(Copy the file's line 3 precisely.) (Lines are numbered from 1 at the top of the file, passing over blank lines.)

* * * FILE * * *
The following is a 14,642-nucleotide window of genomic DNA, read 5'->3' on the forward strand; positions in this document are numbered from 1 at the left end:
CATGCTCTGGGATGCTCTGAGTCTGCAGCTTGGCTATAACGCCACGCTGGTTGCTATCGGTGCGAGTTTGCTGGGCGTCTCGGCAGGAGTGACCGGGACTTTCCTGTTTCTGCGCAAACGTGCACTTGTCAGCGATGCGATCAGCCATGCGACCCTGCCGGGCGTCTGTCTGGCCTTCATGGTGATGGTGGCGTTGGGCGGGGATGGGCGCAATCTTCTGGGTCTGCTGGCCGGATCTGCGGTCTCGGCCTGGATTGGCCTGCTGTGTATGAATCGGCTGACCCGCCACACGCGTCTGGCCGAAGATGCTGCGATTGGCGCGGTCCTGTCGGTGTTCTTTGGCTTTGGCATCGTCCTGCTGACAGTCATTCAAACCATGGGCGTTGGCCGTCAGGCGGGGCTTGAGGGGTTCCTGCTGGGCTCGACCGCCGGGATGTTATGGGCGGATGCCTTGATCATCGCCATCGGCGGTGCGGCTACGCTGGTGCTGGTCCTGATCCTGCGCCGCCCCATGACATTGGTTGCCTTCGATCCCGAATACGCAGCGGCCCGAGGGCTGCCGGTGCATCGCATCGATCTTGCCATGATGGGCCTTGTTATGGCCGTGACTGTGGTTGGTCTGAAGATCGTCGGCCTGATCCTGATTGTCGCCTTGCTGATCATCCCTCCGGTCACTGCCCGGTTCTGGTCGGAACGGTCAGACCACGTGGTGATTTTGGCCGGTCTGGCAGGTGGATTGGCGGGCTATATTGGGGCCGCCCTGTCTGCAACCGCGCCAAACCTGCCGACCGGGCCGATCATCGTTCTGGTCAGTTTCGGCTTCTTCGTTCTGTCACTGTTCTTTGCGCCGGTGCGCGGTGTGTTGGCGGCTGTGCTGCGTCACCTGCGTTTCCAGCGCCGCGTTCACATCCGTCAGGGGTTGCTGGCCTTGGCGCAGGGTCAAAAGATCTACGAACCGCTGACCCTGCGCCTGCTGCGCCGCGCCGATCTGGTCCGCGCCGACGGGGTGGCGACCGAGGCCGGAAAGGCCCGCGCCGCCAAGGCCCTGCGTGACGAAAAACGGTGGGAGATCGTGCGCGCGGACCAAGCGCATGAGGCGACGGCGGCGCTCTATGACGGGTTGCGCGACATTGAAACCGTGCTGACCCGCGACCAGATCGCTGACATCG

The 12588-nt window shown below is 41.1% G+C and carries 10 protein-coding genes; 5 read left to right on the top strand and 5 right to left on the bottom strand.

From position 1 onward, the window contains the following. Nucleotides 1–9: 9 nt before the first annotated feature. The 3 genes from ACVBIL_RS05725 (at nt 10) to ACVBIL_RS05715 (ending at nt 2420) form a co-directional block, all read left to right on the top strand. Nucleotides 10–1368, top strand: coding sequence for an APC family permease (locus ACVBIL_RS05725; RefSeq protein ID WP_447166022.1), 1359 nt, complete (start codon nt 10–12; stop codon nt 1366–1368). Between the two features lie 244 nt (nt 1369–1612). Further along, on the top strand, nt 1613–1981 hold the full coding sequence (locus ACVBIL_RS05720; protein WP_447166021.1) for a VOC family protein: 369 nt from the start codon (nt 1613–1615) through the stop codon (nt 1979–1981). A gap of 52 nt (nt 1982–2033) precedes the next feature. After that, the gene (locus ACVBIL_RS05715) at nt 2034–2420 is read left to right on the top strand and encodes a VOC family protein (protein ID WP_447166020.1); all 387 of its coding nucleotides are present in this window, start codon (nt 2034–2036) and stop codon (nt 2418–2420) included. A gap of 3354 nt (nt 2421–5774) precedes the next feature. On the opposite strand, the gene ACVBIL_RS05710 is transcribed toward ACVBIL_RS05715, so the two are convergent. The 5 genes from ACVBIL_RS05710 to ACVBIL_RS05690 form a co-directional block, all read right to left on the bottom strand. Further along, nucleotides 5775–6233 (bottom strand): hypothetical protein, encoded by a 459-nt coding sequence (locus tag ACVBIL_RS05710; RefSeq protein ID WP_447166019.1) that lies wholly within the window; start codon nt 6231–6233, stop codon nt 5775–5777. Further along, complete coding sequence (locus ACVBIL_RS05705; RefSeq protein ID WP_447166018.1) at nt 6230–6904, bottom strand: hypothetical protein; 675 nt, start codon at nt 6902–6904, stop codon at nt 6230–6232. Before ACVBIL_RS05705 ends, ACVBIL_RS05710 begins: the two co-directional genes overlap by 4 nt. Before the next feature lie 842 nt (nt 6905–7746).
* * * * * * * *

The 12588-nt window shown below is 41.1% G+C and carries 10 protein-coding genes; 5 read left to right on the top strand and 5 right to left on the bottom strand.